Honest and heartfelt, frank and funny, Aly’s story is enhanced with never-before-published photos, excerpts from the personal journals she’s kept since childhood that chronicle memorable moments with her teammates, and hard-won advice for readers striving to rise above challenges, learn to love themselves, and make their own dreams come true.

MORE: Hernandez sets return to gymnastics training

OlympicTalk is on Apple News. Favorite us!

Katie Ledecky reacts to Olympics adding 1500m freestyle

Getty Images
Leave a comment

Katie Ledecky is focused on qualifying for the world championships this week, but the sport’s biggest recent story, regarding the 2020 Olympic program, greatly impacts the five-time Olympic champion.

The IOC added three swimming events for the Tokyo Games — a mixed-gender 4x100m freestyle relay, the men’s 800m freestyle and the women’s 1500m freestyle — on June 9.

Ledecky holds the world record in the 1500m free — no other woman has swum within 13 seconds of it — and captured the last two world titles.

Many believed the women’s 1500m free should have been on the Olympic program years ago, since the men have been contesting the event at the Games since 1908.

The women have swum the 800m freestyle at the Olympics (which the men do not) since 1968. Of course, Ledecky won the last two Olympic golds in that event.

Last year, Ledecky advocated for adding the men’s 800m free and women’s 1500m free to the Olympics. She also stressed not wanting to drop the women’s 800m free for the women’s 1500m free.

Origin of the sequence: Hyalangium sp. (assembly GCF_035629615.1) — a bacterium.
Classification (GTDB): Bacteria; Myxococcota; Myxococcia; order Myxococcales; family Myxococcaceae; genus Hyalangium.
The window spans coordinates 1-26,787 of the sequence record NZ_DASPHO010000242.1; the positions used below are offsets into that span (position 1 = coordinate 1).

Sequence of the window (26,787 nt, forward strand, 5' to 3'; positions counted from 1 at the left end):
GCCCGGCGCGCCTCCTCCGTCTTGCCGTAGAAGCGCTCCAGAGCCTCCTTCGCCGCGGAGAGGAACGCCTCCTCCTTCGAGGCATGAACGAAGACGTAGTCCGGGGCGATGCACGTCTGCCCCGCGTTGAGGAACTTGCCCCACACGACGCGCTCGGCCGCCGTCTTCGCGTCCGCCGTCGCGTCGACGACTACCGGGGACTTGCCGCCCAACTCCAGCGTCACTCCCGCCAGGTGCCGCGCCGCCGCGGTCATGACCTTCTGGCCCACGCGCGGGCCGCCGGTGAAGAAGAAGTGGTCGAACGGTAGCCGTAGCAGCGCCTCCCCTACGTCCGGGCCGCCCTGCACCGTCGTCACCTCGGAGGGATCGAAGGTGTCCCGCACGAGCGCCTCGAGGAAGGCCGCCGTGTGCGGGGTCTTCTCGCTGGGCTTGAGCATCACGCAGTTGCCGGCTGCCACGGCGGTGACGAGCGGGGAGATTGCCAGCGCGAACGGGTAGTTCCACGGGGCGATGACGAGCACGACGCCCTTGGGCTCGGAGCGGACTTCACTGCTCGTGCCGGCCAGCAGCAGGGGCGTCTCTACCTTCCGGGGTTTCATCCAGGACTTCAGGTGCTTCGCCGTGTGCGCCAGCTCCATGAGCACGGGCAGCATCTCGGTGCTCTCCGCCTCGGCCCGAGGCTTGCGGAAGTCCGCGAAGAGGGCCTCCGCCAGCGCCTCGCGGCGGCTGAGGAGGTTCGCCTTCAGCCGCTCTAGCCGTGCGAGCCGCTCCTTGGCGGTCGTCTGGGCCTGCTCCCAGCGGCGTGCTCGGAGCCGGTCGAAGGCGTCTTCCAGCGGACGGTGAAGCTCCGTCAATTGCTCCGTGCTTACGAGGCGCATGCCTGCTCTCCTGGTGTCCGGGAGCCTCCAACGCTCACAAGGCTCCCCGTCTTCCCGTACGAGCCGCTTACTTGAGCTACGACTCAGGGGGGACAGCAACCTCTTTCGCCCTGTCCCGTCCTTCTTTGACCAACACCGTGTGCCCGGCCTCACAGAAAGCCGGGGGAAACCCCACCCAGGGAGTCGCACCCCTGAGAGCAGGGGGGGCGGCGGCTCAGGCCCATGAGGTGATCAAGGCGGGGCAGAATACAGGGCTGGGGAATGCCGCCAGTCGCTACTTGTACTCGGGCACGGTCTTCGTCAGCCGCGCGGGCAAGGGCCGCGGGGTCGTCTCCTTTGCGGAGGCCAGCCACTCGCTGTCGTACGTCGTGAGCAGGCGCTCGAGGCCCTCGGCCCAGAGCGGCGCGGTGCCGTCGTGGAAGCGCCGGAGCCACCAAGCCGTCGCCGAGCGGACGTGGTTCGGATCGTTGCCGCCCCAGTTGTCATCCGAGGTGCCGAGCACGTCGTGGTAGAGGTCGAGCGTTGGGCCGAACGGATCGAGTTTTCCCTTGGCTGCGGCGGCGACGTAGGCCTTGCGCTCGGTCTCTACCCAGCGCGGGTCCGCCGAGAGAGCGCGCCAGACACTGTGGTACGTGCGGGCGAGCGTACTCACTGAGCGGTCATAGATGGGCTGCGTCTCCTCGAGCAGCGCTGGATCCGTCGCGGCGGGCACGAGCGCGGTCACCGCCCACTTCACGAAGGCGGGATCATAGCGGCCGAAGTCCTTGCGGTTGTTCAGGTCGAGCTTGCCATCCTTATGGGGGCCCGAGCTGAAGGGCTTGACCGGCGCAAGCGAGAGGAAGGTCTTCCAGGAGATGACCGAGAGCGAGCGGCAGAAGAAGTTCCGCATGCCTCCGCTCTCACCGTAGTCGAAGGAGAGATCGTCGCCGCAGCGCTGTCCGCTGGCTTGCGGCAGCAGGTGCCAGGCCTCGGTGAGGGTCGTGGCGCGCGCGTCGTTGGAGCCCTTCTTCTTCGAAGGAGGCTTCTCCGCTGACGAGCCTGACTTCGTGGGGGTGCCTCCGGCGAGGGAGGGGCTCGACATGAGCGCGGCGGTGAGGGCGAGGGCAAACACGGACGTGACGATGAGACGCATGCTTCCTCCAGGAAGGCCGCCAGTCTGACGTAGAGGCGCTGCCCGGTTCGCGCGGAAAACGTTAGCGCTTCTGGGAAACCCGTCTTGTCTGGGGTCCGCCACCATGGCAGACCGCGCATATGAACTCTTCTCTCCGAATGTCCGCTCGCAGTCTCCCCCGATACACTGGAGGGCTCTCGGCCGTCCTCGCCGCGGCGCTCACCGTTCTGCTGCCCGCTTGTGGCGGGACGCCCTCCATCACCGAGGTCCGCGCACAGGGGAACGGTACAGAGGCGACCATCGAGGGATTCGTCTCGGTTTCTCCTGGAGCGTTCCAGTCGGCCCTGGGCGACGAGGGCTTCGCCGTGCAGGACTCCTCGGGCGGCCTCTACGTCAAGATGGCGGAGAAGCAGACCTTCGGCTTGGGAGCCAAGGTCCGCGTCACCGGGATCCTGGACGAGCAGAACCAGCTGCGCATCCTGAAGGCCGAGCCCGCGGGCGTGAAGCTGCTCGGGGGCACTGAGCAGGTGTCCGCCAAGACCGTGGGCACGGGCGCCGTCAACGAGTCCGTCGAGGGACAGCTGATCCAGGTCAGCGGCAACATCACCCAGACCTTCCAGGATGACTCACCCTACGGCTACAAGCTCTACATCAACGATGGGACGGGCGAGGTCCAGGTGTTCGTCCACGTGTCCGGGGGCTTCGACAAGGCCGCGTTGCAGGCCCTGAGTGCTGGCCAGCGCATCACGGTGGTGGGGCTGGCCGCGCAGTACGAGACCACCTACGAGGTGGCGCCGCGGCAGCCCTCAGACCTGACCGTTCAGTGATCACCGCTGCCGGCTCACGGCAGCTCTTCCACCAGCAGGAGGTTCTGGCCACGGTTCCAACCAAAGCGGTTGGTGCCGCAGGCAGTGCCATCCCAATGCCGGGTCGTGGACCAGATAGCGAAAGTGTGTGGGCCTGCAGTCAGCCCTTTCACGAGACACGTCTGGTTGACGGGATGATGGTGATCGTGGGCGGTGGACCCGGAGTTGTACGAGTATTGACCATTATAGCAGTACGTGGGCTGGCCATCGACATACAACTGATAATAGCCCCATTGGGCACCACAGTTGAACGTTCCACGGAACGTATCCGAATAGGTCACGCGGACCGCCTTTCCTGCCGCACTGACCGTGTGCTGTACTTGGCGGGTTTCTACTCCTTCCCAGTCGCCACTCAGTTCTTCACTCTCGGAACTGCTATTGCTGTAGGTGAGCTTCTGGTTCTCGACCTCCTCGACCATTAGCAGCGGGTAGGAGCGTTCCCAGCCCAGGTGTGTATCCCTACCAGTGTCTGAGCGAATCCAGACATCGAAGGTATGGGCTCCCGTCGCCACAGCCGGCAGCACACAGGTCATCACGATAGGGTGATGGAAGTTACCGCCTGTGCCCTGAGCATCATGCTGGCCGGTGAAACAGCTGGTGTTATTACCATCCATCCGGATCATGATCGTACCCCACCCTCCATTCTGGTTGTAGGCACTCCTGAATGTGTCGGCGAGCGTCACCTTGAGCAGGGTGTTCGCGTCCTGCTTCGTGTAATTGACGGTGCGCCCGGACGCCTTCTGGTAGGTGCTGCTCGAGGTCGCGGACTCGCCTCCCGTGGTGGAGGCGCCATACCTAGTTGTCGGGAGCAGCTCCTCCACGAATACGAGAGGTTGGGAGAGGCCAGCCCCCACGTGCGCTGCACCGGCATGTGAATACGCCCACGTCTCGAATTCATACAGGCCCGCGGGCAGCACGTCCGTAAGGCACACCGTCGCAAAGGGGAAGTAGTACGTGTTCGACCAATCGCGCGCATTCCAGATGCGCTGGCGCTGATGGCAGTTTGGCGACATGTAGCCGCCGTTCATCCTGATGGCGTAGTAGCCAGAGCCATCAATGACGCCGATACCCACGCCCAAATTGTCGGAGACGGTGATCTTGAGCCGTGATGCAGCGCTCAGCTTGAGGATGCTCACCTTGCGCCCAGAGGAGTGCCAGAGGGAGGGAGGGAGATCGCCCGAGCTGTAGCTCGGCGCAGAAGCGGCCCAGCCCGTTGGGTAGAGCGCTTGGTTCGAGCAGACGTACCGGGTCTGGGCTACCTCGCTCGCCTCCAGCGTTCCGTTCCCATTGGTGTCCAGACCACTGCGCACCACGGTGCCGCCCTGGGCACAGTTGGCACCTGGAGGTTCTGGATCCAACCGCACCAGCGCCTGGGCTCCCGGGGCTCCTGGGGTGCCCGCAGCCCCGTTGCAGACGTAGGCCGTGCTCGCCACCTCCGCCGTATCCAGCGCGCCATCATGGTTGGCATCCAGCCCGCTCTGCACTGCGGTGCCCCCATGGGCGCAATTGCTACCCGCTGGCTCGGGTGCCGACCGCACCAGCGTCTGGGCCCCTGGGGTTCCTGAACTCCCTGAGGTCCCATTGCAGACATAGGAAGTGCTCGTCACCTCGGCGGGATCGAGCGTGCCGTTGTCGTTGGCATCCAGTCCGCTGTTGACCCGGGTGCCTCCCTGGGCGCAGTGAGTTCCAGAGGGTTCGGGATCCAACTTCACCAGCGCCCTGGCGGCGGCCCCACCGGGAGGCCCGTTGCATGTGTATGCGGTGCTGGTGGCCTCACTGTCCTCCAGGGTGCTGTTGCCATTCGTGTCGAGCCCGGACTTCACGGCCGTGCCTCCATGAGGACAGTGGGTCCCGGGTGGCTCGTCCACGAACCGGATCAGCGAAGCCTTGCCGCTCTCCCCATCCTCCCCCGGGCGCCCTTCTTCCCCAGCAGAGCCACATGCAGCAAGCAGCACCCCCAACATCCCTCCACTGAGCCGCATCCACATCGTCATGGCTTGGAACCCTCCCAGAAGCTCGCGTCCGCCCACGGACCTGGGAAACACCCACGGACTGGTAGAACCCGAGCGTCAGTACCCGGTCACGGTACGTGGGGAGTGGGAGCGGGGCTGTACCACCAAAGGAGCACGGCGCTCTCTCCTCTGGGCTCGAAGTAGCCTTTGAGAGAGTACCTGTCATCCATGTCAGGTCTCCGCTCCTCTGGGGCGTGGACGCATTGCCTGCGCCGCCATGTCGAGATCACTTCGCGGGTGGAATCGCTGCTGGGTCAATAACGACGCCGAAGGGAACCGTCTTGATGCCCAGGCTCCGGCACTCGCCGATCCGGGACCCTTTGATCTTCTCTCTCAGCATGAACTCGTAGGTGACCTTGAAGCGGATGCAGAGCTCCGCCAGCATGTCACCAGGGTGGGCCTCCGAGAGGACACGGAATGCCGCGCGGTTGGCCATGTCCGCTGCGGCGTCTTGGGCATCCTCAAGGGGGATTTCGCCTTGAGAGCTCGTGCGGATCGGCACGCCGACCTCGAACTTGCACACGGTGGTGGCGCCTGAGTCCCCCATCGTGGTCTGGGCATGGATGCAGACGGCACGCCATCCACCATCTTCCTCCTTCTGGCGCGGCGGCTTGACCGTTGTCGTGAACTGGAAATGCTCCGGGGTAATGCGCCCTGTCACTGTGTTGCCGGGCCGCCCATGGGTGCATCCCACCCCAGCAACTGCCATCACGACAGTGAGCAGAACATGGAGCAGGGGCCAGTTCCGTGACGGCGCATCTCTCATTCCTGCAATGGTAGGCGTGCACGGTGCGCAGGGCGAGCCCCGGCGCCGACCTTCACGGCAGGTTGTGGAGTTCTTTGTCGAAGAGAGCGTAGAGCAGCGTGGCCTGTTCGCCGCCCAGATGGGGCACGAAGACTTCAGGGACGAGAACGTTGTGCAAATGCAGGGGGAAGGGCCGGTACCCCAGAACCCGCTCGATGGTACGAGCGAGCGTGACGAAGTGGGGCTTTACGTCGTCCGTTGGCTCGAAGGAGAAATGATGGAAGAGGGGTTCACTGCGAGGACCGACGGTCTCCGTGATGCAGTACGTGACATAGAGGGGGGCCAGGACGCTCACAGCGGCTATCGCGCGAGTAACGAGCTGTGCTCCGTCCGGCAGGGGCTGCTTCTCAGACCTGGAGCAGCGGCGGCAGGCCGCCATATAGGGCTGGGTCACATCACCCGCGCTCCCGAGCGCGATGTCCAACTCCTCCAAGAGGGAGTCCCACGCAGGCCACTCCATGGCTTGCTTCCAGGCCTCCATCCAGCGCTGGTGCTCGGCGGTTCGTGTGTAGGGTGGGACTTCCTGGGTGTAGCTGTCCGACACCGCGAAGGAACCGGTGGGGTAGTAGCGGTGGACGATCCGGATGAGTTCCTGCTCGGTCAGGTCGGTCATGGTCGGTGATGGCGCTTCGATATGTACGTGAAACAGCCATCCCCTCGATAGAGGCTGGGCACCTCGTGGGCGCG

Now, she can swim both in Tokyo, granted she wants to and finishes top two in those events at the Olympic Trials. Both are to be determined.

“Adding the 1500m was a long time coming,” Ledecky said Monday in Indianapolis, ahead of the USA Swimming National Championships, part of the TeamUSA Summer Champions Series, presented by Comcast. “It’s good that there’s parity in the men’s and women’s distance events now.”

MORE: USA Swimming Nationals broadcast schedule

In a press conference, Ledecky spoke for nearly two minutes on the subject.

She hasn’t set any goals for the 2020 Olympics yet. Nor did she commit to wanting to swim the 1500m in Tokyo, where she could try to sweep the 200m, 400m, 800m and 1500m frees, like she did at the 2015 Worlds.

“Obviously, the 1500m will have to be in the conversation now,” Ledecky said. “It’s good that the sport isn’t static. I mean, the world isn’t static. If you look at the history of swimming, events have been added over time. Women had a lot fewer races back in the day. I’ve met some female swimmers who swam in the ’60s and didn’t have the opportunities that we had in terms of the events. I think there was only a 100m and 400m free at one point [before 1968]. And then they added the 200m. Then they added the 50m in 1988, I think. So, over time, more events have been added. I think the 1500m fits right in there this year. It’s a good opportunity for swimmers moving forward. Hopefully, it will encourage some young kids to try out some distance swimming.”

Ledecky actually might not swim the 1500m free at nationals this week, where she could qualify for the 200m, 400m, 800m and 1500m frees at worlds in Budapest next month. And earn a place on the 4x100m free relay.

She will start off with a 100m and 800m free double on Tuesday in Indianapolis.

The 1500m is on the last day of the meet Saturday, but Ledecky will earn a 1500m place on the worlds team if she wins the 800m.

The 100m free is the only event on her program this year that she did not swim at this meet four years ago.

Ledecky ranked No. 5 in the U.S. the last two years in the event, making it possible that she could qualify to swim it individually at worlds by finishing top two on Tuesday.

But she made no mention of that on Monday.

“I’m swimming the 100m because I like to contribute to that relay,” she said. “As long as I’m pushing the other girls, then we can get some good times up there. Hopefully whoever’s on that relay can compete for a top medal.”

MORE: Lilly King to be less vocal on Yuliya Efimova topic this summer

OlympicTalk is on Apple News. Favorite us!